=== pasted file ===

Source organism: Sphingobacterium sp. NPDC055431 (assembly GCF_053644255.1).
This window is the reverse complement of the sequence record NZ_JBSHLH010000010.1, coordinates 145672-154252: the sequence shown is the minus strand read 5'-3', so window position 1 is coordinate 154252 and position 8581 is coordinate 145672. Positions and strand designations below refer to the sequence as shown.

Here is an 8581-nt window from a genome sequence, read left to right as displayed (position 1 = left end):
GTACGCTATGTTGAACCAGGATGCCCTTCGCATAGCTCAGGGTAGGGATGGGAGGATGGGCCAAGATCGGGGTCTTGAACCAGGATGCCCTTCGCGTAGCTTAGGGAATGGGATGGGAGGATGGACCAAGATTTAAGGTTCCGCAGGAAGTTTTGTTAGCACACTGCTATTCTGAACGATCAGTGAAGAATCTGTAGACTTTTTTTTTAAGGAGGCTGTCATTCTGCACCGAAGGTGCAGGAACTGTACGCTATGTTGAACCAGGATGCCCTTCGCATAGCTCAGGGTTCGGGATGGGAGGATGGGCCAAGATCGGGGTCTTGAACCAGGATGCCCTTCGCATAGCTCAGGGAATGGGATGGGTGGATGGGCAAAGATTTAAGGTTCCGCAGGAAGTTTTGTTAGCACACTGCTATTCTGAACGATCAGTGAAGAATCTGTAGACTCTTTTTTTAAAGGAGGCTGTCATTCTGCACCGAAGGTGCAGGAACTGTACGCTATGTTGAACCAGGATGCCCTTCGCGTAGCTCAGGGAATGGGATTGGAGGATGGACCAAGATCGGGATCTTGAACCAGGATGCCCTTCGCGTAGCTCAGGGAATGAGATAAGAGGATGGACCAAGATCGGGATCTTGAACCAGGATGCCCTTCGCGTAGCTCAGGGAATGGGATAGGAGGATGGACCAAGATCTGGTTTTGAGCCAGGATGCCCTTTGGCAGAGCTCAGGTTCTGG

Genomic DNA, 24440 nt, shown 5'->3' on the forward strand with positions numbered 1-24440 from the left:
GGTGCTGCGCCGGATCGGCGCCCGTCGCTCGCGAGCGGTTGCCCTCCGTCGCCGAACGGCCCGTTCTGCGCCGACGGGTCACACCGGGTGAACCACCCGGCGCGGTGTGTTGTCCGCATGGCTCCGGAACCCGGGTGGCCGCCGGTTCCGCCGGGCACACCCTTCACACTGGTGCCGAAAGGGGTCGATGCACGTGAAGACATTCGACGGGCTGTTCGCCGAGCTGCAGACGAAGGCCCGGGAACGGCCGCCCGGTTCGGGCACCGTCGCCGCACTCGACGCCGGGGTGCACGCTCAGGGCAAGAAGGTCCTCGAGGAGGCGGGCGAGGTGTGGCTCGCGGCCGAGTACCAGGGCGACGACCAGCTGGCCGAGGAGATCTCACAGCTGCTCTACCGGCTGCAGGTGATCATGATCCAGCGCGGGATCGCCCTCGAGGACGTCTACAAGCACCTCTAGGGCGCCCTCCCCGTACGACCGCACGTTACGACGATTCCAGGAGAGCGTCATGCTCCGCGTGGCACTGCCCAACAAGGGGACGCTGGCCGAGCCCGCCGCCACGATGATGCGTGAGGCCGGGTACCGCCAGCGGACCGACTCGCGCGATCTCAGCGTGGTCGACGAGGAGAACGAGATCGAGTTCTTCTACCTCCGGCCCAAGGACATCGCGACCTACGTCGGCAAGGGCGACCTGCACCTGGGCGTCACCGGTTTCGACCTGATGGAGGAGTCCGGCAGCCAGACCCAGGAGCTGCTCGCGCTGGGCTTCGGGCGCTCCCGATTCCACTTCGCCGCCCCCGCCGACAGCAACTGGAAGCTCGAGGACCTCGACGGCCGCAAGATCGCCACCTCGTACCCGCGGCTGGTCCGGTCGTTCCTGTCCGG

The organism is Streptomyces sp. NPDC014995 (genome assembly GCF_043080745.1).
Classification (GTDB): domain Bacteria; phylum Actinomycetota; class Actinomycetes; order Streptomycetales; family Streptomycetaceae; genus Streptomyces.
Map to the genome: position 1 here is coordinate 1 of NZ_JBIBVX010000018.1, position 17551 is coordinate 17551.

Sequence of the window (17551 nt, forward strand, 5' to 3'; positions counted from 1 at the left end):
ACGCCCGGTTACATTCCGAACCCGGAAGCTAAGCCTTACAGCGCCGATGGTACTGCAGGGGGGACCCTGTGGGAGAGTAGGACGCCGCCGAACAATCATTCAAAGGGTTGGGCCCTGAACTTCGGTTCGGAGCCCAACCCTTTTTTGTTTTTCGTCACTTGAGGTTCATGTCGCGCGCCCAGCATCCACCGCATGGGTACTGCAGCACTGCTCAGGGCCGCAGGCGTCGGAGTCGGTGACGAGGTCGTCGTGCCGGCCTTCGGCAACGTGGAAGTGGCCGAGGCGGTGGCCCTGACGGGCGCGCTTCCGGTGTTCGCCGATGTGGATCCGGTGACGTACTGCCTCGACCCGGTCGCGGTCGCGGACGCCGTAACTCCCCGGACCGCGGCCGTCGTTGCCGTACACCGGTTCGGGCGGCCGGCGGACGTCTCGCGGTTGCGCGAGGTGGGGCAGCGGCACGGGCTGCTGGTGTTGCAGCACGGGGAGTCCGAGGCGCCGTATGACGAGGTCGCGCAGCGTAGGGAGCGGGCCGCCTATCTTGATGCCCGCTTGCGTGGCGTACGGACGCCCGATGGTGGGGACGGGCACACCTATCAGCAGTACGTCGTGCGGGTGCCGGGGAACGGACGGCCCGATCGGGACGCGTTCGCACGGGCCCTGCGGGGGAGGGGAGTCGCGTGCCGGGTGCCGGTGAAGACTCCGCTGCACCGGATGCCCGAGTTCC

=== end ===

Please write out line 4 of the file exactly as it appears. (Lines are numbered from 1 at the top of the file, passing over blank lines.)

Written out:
GTACGCTATGTTGAACCAGGATGCCCTTCGCATAGCTCAGGGTAGGGATGGGAGGATGGGCCAAGATCGGGGTCTTGAACCAGGATGCCCTTCGCGTAGCTTAGGGAATGGGATGGGAGGATGGACCAAGATTTAAGGTTCCGCAGGAAGTTTTGTTAGCACACTGCTATTCTGAACGATCAGTGAAGAATCTGTAGACTTTTTTTTTAAGGAGGCTGTCATTCTGCACCGAAGGTGCAGGAACTGTACGCTATGTTGAACCAGGATGCCCTTCGCATAGCTCAGGGTTCGGGATGGGAGGATGGGCCAAGATCGGGGTCTTGAACCAGGATGCCCTTCGCATAGCTCAGGGAATGGGATGGGTGGATGGGCAAAGATTTAAGGTTCCGCAGGAAGTTTTGTTAGCACACTGCTATTCTGAACGATCAGTGAAGAATCTGTAGACTCTTTTTTTAAAGGAGGCTGTCATTCTGCACCGAAGGTGCAGGAACTGTACGCTATGTTGAACCAGGATGCCCTTCGCGTAGCTCAGGGAATGGGATTGGAGGATGGACCAAGATCGGGATCTTGAACCAGGATGCCCTTCGCGTAGCTCAGGGAATGAGATAAGAGGATGGACCAAGATCGGGATCTTGAACCAGGATGCCCTTCGCGTAGCTCAGGGAATGGGATAGGAGGATGGACCAAGATCTGGTTTTGAGCCAGGATGCCCTTTGGCAGAGCTCAGGTTCTGG